Greater Abacos

It is widely believed that the name for the island chain of the “Bahamas” was derived from the Spanish words “baja mar” which means “shallow seas”. So it is no mystery that the Spanish treasure fleets avoided the chain as much as our captain intended. The average depths around the individual islands are about four feet, and considering our draft is seven, we were reluctant to even approach Abaco. But we had no choice, our weather reports forecasted severe squalls and thunderstorms between Abaco and northern Florida for the next several days, so we decided to tuck in behind the barrier islands just north of Little Harbor and wait for better weather.

Preston diving for the anchor.The sun was high as we negotiated the narrow cut, and the aqua blue waters made it a little easier to see the coral reefs. The captain had studied the charts in advance looking for a safe anchorage and decided on a hole on the lee side of Lynyard Cay. Once the anchor was set, our own Jacques Cousteau, Preston, dove in to check to see how it was set in the thick grass, and prepared to place an extra anchor to prevent Kai Ohana from dragging since the weather was forecast to get ugly.

After sailing five days, with only a tiny grocery store in San Salvador to provision (and remember, we were in Haiti before that where there were no grocery stores) we were in desperate need of food, especially fresh produce. These items do not last long in the tropics with minimal refrigeration and six hungry crewmembers. According to the cruising guide, the closest destination with a grocery store was Marsh Harbor about a twelve mile, forty-five minute dinghy ride away. Well, the ride there was actually fairly pleasant since the captain and I followed a thunderstorm into the marina. So far, a good wind blown hair day. Unlike in an automobile, a ride in the dinghy forces you to be prepared for weather with plastic tarps, waterproof bags, rain gear, and extra gas. It is not so easy to stop at the corner gas station when you are in the middle of a large body of water with deserted islands all around you.

Once we tied the dinghy off behind the gas dock, we started our walk into town to find a cab and discovered we could rent a couple of cruising bikes with baskets for a nominal fee, which is the best way to stay on your exercise program when living on a boat. So off we went with our lists in search of the grocery store. We found the visitors center first and were happily given directions, saving us time, and upon our arrival I was pleased to discover the largest and most adequately stocked store we’d seen in over a month. Yippee, variety and fresh produce! Since I am not a great fan of canned veggies, and one never knows when we will see fresh produce, I get a little carried away and tend to purchase way more than we can safely carry every time. To my surprise one of the employees was brilliant enough to suggest we load the baskets high enough to just see over them and then taped it all down securely with packing tape. The rest of the supplies we carried in our backpacks and in plastic bags hung from the handlebars. What a sight we were, especially to the cars that had to avoid us as we teetered down the road.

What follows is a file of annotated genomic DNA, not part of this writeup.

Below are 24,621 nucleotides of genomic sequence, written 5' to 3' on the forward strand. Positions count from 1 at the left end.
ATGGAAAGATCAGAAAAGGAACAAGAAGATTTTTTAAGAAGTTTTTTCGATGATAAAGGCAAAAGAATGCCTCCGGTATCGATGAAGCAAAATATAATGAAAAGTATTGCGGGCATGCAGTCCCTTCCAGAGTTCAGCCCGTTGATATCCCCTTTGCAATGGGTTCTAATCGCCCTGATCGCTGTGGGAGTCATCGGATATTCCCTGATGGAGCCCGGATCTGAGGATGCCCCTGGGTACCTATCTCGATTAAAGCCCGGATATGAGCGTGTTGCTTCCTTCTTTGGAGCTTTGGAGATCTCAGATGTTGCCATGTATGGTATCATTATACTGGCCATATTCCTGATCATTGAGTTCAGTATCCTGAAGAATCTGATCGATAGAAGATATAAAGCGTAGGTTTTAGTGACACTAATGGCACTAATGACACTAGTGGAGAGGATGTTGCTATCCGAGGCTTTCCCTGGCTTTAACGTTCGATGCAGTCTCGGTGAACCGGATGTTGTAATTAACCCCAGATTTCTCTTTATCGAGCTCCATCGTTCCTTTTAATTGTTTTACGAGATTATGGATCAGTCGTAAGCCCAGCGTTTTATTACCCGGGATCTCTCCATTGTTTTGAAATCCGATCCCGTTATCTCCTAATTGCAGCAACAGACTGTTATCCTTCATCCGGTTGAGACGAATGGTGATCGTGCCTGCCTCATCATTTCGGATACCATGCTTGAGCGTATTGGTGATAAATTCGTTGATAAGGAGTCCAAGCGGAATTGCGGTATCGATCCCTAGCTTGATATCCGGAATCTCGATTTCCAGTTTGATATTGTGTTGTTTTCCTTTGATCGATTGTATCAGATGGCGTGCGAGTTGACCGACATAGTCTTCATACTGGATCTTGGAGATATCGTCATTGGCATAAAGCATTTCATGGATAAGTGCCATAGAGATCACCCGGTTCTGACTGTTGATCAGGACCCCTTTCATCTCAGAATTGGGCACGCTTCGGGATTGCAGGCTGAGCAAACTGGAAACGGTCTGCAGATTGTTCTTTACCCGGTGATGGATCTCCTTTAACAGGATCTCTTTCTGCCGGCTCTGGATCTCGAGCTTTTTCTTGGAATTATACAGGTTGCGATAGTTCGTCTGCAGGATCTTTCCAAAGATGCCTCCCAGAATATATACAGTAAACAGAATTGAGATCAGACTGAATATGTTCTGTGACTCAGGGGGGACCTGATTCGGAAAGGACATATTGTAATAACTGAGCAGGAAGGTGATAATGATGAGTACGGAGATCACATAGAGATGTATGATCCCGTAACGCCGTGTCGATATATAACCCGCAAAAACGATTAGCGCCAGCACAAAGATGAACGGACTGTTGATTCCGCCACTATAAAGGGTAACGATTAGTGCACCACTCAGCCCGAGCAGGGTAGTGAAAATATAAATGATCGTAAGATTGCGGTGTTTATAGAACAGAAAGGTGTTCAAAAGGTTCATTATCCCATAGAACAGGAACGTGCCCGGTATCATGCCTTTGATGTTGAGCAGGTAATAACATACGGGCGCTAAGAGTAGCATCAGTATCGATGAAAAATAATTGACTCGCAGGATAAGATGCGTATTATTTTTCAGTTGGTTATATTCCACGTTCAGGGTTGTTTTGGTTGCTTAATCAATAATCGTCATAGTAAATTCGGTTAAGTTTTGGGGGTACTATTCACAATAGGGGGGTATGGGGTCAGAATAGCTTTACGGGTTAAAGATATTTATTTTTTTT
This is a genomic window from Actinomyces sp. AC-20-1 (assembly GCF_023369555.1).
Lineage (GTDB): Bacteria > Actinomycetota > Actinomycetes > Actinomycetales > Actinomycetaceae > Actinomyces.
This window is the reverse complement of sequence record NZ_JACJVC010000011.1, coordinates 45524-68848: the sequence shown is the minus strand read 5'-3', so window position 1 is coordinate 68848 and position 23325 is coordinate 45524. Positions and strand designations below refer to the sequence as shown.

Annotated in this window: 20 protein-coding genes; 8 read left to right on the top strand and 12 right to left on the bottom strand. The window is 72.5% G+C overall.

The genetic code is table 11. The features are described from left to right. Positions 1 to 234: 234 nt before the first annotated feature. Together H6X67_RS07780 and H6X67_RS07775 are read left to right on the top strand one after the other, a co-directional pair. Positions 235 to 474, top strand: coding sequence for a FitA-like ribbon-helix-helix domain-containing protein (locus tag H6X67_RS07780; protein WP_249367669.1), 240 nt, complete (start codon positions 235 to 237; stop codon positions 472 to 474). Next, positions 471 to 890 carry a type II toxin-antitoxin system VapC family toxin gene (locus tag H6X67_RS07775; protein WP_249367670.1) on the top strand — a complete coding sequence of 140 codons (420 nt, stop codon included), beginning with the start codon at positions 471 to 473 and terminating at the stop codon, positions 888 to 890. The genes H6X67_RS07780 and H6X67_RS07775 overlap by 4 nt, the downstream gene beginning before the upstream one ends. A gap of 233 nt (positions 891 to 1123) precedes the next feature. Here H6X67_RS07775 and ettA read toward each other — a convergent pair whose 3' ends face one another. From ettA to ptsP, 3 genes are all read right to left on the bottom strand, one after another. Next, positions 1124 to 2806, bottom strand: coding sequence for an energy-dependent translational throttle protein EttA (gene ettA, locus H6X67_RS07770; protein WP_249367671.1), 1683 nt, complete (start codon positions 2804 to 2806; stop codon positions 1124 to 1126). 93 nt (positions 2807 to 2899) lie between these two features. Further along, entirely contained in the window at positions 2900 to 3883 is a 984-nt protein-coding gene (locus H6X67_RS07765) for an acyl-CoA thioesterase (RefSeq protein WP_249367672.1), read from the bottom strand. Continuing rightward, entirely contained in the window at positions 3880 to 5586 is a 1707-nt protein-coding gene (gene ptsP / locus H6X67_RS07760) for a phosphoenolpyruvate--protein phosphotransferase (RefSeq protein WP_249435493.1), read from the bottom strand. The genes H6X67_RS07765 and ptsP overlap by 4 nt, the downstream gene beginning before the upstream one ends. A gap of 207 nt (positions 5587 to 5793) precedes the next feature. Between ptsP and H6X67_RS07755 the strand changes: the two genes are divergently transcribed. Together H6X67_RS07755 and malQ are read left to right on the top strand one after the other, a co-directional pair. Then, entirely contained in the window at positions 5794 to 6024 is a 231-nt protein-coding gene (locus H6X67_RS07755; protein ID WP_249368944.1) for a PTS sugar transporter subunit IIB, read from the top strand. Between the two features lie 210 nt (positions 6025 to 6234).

Originally when we arrived in the dinghy the tide was high and getting on the dock was effortless. However, on our return, we discovered the tide had fallen about four feet. Okay, handing groceries down to the dinghy is easy enough, and as I took the bikes back to the rental center, I thought about the gymnastics I would have to do to get down into the dinghy. Hey, if those brassy pirate women could jump down into the wooden dinghies with a knife clinched in their teeth, so could I. To my pleasant surprise when I arrived back to the docks, the fine gentlemanly Captain had all rations stowed and covered with tarps, gas tanks full, and our tiny vessel motored around to a jetty where I stepped down the rocks like a proper lady and gracefully boarded.

Remember the good wind-blown hair day I was having? Ha, there were more thunderheads on the horizon. We pulled out our yellow banana suits, and prepared for the worst. In the Bahamas there is no straight shot to a destination because of all the reefs. Even in a dinghy you have to be mindful so you do not tear up your propeller. The Captain’s timing and variation in the route helped us dodge most of the severe weather and lightning strikes. About five minutes of rain was not so bad.